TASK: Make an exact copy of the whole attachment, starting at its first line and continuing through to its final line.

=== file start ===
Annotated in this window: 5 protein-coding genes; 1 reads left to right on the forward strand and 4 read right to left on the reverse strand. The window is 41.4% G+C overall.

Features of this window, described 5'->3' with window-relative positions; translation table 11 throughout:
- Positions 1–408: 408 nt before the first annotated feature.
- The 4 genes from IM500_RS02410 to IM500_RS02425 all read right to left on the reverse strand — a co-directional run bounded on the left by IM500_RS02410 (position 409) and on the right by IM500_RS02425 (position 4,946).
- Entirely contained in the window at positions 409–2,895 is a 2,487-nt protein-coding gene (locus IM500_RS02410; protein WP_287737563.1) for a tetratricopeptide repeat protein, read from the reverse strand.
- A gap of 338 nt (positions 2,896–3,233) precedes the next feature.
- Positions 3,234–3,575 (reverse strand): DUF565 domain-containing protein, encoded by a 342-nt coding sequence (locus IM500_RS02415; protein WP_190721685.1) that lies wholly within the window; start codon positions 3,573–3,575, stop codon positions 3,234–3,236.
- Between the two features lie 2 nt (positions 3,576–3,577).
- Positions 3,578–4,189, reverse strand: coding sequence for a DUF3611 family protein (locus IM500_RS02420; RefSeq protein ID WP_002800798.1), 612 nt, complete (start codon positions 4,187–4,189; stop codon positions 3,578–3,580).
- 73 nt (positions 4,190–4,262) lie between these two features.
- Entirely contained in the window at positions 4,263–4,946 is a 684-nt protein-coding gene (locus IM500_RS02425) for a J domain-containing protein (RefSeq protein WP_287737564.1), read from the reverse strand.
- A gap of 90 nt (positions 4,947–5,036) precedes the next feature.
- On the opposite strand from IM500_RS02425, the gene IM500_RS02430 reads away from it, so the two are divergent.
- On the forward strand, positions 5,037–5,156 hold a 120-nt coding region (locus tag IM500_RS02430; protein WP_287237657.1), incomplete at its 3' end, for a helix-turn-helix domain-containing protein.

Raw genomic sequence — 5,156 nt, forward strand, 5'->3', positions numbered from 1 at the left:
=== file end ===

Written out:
Annotated in this window: 5 protein-coding genes; 1 reads left to right on the forward strand and 4 read right to left on the reverse strand. The window is 41.4% G+C overall.

Features of this window, described 5'->3' with window-relative positions; translation table 11 throughout:
- Positions 1–408: 408 nt before the first annotated feature.
- The 4 genes from IM500_RS02410 to IM500_RS02425 all read right to left on the reverse strand — a co-directional run bounded on the left by IM500_RS02410 (position 409) and on the right by IM500_RS02425 (position 4,946).
- Entirely contained in the window at positions 409–2,895 is a 2,487-nt protein-coding gene (locus IM500_RS02410; protein WP_287737563.1) for a tetratricopeptide repeat protein, read from the reverse strand.
- A gap of 338 nt (positions 2,896–3,233) precedes the next feature.
- Positions 3,234–3,575 (reverse strand): DUF565 domain-containing protein, encoded by a 342-nt coding sequence (locus IM500_RS02415; protein WP_190721685.1) that lies wholly within the window; start codon positions 3,573–3,575, stop codon positions 3,234–3,236.
- Between the two features lie 2 nt (positions 3,576–3,577).
- Positions 3,578–4,189, reverse strand: coding sequence for a DUF3611 family protein (locus IM500_RS02420; RefSeq protein ID WP_002800798.1), 612 nt, complete (start codon positions 4,187–4,189; stop codon positions 3,578–3,580).
- 73 nt (positions 4,190–4,262) lie between these two features.
- Entirely contained in the window at positions 4,263–4,946 is a 684-nt protein-coding gene (locus IM500_RS02425) for a J domain-containing protein (RefSeq protein WP_287737564.1), read from the reverse strand.
- A gap of 90 nt (positions 4,947–5,036) precedes the next feature.
- On the opposite strand from IM500_RS02425, the gene IM500_RS02430 reads away from it, so the two are divergent.
- On the forward strand, positions 5,037–5,156 hold a 120-nt coding region (locus tag IM500_RS02430; protein WP_287237657.1), incomplete at its 3' end, for a helix-turn-helix domain-containing protein.

Raw genomic sequence — 5,156 nt, forward strand, 5'->3', positions numbered from 1 at the left: